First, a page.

Kelly Thomas case: Judge rules for trial of Fullerton officers in fatal beating


Both sides in the case of two Fullerton police officers charged in the beating death of Kelly Thomas finished presenting evidence Wednesday. Wednesday afternoon the judge issued his ruling that there was enough evidence presented to move the case to trial.

Wednesday marked the third day of the preliminary hearing.

Thomas, a homeless man with schizophrenia, was stopped the night of July 5, 2011, for allegedly trying to break into cars at the bus depot at the Fullerton Transportation Center. Officers stopped Thomas and found mail envelopes addressed to someone else in Thomas's backpack. Officers asked Thomas to sit on a curb, but he did not comply.

Prosecutors allege that's when Officer Manuel Ramos punched Thomas in the ribs and tackled him to the ground, and minutes later Cpl. Jay Cicinelli Tasered him several times and struck him in the face eight times with the Taser. Thomas eventually lost consciousness and was treated at the scene by paramedics before being hospitalized. Thomas died five days later in a hospital after being taken off life support.

Ramos has pleaded not guilty to second-degree murder and involuntary manslaughter charges. Cicinelli pleaded not guilty to involuntary manslaughter and excessive force under color of authority. Only Ramos and Cicinelli have been charged. All six officers involved in the incident were placed on administrative leave and face an internal investigation.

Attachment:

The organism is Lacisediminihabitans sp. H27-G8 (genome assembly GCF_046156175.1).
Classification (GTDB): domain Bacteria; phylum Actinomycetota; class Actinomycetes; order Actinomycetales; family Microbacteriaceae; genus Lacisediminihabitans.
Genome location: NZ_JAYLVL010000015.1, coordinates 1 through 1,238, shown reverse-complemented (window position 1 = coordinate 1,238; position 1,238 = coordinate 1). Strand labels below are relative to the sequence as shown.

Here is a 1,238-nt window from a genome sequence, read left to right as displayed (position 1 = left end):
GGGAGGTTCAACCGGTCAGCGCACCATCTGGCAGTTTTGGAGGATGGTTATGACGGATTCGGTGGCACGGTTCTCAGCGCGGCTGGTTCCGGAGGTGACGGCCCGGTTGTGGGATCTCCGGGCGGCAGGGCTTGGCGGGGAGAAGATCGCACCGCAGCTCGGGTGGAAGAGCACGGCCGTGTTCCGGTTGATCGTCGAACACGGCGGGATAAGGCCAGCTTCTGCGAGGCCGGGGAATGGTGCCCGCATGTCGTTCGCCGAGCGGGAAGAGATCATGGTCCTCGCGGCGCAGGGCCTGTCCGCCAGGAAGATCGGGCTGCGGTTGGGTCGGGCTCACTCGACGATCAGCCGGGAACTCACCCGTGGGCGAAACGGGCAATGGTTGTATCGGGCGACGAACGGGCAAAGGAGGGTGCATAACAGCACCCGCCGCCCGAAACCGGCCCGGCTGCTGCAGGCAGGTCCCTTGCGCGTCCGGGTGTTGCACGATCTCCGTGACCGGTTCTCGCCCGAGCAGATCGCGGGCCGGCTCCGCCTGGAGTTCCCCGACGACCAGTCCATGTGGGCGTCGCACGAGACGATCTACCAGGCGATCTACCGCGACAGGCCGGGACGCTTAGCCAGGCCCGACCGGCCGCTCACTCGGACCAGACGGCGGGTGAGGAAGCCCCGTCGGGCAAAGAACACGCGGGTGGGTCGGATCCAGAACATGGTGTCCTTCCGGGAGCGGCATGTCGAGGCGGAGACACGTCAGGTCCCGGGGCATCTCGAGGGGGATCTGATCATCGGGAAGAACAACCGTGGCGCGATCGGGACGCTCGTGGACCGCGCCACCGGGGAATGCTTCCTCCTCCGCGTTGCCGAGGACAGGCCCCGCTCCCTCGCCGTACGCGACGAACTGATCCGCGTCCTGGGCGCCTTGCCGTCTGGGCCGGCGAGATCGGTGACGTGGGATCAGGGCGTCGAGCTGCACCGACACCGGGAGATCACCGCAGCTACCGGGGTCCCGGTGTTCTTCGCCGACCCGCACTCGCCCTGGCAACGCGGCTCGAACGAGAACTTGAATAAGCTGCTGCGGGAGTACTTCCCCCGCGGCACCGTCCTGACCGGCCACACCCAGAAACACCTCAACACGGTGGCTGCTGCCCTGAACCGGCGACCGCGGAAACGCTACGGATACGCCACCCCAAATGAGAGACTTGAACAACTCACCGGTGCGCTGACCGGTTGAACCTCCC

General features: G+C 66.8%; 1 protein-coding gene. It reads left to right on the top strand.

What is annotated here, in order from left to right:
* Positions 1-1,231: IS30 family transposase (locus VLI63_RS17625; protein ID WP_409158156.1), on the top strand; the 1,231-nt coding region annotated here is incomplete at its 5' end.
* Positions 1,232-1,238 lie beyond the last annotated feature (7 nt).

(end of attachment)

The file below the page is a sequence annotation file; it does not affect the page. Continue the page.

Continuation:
Ramos faces 15 years to life in prison if found guilty, and Cicinelli faces four years in prison.

Defense attorneys say improper procedures by paramedics could have played a role in Thomas's death. The prosecution's medical experts have disputed this claim.

Wednesday, defense attorneys cross-examined the pathologist who performed the autopsy and determined the cause of death.

Dr. Aruna Singhana, a forensic pathologist for Orange County, testified Tuesday saying the 37-year-old died from facial injuries, including blood in his nose and lungs, and mechanical compression to his chest that made it difficult to breathe and deprived his brain of oxygen.

Defense attorney Michael Schwartz tried to show that Singhana's report was inconsistent with that of the emergency room doctor, indicating that Thomas simply died due to lack of oxygen.

Defense attorney John Barnett argued that his client, Officer Ramos, was not on top of Thomas's chest when he stopped breathing.

Tuesday was a very emotional day in court, especially for Thomas's family members. The prosecution showed photos of Thomas as well as surveillance video of the police altercation.

The 33-minute video footage shows Fullerton police officers taking Thomas down to the pavement and pinning him to the ground as he screamed. The tape was paired with audio devices worn by some of the six officers who responded that night.

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